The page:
A trap has been installed in a Lincolnshire village with an aim to catch an invasive species of crab. Brits have been warned of the risk of an invasion of Chinese mitten crabs – crustaceans that can damage riverbanks, have a negative impact on the fishing industry and give a painful bite if threatened.
The warning comes after the invasive species was spotted in Peterborough, with a number of sightings around Ferry Meadows Park. The crustaceans, which first appeared in the UK in 1935, were also seen around London and Cambridgeshire recently, reports The Mirror.
Scientists have installed a trap at Pode Hole near Spalding which aims to prevent the crabs migrating to breeding grounds. While the crabs are generally not dangerous to people or pets, the Department for Environment, Food and Rural Affairs (Defra) said the burrowing of the crab could erode riverbanks.
According to Defra, this crab is among 30 species of invasive non-native animals listed as a concern due to “its invasiveness and the ability to establish in several nations across Europe”. In 2016, it was included in the list as being “widely spread” across the UK.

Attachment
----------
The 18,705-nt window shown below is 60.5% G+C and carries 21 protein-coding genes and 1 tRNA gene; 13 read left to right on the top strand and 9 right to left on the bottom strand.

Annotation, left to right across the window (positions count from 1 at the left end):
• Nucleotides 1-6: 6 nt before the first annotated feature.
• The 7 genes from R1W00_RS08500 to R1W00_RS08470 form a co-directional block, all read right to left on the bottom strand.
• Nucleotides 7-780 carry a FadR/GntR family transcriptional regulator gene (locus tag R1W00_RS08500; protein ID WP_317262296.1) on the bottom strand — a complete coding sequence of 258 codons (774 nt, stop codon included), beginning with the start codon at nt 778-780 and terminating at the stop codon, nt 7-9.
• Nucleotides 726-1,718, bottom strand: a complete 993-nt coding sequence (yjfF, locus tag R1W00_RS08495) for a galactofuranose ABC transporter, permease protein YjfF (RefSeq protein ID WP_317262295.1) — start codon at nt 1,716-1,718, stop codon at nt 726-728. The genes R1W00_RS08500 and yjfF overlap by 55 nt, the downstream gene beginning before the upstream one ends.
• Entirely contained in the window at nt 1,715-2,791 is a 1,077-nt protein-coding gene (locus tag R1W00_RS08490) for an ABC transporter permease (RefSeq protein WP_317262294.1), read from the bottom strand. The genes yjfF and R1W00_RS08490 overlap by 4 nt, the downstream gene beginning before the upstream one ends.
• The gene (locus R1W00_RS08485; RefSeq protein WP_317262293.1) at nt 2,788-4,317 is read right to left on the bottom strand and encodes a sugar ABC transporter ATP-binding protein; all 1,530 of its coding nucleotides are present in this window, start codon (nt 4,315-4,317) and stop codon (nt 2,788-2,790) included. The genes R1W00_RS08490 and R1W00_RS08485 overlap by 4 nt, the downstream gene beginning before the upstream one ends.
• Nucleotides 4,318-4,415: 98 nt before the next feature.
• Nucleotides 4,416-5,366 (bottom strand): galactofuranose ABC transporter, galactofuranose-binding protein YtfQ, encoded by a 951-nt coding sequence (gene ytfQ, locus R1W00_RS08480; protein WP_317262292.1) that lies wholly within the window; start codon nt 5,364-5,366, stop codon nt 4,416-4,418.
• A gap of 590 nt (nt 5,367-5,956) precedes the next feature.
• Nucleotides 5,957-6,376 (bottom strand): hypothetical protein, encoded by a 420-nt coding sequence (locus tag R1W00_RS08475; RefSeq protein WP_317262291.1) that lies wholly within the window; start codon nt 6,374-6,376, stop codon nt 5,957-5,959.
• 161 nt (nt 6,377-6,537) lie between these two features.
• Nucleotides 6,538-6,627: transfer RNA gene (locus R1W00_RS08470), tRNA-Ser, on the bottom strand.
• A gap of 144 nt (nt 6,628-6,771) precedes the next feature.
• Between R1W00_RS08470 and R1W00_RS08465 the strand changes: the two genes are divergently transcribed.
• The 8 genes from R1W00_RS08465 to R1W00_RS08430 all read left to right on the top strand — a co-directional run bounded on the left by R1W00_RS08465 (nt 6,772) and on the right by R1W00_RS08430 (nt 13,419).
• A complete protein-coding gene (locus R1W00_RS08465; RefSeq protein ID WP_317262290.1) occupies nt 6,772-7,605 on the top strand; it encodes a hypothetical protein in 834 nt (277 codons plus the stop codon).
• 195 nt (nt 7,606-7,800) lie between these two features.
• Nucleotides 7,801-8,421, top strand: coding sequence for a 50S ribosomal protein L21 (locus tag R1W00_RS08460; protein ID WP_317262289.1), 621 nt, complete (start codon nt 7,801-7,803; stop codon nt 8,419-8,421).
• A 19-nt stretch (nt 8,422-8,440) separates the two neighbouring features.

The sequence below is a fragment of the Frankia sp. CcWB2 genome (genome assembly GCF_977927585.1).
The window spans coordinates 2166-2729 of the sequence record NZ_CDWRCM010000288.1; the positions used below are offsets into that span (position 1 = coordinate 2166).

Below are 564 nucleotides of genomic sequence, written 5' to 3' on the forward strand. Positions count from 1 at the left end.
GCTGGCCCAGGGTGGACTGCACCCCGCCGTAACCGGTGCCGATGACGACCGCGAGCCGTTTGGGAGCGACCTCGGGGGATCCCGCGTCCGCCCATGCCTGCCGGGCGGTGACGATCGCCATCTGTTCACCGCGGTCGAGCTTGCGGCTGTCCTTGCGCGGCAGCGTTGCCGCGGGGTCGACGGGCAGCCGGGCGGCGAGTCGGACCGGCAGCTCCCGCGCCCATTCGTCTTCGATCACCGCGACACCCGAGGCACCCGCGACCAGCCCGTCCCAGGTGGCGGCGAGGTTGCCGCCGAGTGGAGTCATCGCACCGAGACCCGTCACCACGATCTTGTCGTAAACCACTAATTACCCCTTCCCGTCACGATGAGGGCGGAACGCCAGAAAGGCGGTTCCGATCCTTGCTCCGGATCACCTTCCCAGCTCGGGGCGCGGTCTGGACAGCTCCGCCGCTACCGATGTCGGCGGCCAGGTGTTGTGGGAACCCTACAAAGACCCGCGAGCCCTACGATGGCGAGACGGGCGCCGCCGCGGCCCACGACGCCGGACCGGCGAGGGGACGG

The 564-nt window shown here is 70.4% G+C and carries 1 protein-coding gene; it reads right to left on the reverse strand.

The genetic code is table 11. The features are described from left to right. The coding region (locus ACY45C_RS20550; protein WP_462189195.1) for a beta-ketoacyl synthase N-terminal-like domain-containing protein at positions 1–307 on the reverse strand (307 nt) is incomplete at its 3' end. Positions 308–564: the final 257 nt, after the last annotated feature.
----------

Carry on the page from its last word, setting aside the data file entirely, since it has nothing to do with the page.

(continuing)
Defra also said it could have an impact on the fishing industry and recreational anglers by feeding on fish stocks and damaging nets. The green-grey crustaceans, which have dense “fur” around their white-tipped claws, have been found across mainland Europe and caused carnage in Germany.
And the species, originating from Southeast Asia, have also been known to attack native crabs and compete with them for food. They live in inland waterways, such as rivers and canals, and are most frequently found by fishermen.
Residents are now being urged to report sightings of the crabs. A spokesperson for the Nene Park Trust, which runs Ferry Meadows, said: “We’ve had a few reports of Chinese Mitten Crab over the past week, particularly around Orton Water in Nene Park.
“As an invasive species that has been established in the UK for a number of years there is little we can do about them, although we do continue to monitor their presence with the support of partners. These recent sightings have been reported to the relevant authorities. They don’t pose any direct threat to people or dogs but may give a nip if anything gets too close, so we would advise visitors to keep their distance if they come across one.”
A spokesperson for The Marine Biological Association said the crabs can be identified by their white-tipped, furry claws. They added: “It is important that their spread is monitored and therefore we encourage the public to either submit sightings.”